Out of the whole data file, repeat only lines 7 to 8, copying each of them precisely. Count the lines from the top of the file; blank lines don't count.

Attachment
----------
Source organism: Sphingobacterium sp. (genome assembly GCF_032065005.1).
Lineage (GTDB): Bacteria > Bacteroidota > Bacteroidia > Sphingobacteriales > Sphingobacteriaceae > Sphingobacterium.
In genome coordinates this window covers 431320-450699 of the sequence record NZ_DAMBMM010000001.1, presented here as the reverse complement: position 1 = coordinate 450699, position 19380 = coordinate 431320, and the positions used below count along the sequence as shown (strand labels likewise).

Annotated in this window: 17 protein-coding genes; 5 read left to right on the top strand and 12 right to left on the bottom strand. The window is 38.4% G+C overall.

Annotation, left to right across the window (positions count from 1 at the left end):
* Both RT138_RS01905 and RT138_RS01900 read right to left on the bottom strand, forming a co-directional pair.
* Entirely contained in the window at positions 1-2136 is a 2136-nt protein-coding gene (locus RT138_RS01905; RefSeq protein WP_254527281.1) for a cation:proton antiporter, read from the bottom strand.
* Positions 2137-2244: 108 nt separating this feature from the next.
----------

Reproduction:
* Entirely contained in the window at positions 1-2136 is a 2136-nt protein-coding gene (locus RT138_RS01905; RefSeq protein WP_254527281.1) for a cation:proton antiporter, read from the bottom strand.
* Positions 2137-2244: 108 nt separating this feature from the next.